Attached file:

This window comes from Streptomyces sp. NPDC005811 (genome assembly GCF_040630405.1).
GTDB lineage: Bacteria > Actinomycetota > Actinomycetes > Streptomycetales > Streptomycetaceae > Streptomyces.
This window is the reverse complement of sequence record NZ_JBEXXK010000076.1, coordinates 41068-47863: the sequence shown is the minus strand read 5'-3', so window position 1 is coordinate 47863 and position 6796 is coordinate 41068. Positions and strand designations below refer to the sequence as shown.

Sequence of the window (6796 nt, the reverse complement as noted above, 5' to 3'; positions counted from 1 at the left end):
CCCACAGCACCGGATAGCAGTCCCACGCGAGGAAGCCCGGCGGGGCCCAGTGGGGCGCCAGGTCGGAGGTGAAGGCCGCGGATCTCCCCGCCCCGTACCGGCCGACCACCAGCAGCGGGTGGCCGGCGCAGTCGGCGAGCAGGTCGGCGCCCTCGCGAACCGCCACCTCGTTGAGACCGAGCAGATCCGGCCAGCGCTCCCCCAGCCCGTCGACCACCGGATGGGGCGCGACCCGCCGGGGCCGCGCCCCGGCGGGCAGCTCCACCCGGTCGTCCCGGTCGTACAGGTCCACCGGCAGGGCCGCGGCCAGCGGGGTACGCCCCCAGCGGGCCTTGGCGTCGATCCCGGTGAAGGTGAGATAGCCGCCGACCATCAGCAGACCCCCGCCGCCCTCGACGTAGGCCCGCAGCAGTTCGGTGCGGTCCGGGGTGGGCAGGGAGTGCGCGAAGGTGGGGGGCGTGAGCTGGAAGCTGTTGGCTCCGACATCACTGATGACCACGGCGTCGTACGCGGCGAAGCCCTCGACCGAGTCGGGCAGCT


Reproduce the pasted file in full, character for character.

This window comes from Streptomyces sp. NPDC005811 (genome assembly GCF_040630405.1).
GTDB lineage: Bacteria > Actinomycetota > Actinomycetes > Streptomycetales > Streptomycetaceae > Streptomyces.
This window is the reverse complement of sequence record NZ_JBEXXK010000076.1, coordinates 41068-47863: the sequence shown is the minus strand read 5'-3', so window position 1 is coordinate 47863 and position 6796 is coordinate 41068. Positions and strand designations below refer to the sequence as shown.

Sequence of the window (6796 nt, the reverse complement as noted above, 5' to 3'; positions counted from 1 at the left end):
CCCACAGCACCGGATAGCAGTCCCACGCGAGGAAGCCCGGCGGGGCCCAGTGGGGCGCCAGGTCGGAGGTGAAGGCCGCGGATCTCCCCGCCCCGTACCGGCCGACCACCAGCAGCGGGTGGCCGGCGCAGTCGGCGAGCAGGTCGGCGCCCTCGCGAACCGCCACCTCGTTGAGACCGAGCAGATCCGGCCAGCGCTCCCCCAGCCCGTCGACCACCGGATGGGGCGCGACCCGCCGGGGCCGCGCCCCGGCGGGCAGCTCCACCCGGTCGTCCCGGTCGTACAGGTCCACCGGCAGGGCCGCGGCCAGCGGGGTACGCCCCCAGCGGGCCTTGGCGTCGATCCCGGTGAAGGTGAGATAGCCGCCGACCATCAGCAGACCCCCGCCGCCCTCGACGTAGGCCCGCAGCAGTTCGGTGCGGTCCGGGGTGGGCAGGGAGTGCGCGAAGGTGGGGGGCGTGAGCTGGAAGCTGTTGGCTCCGACATCACTGATGACCACGGCGTCGTACGCGGCGAAGCCCTCGACCGAGTCGGGCAGCT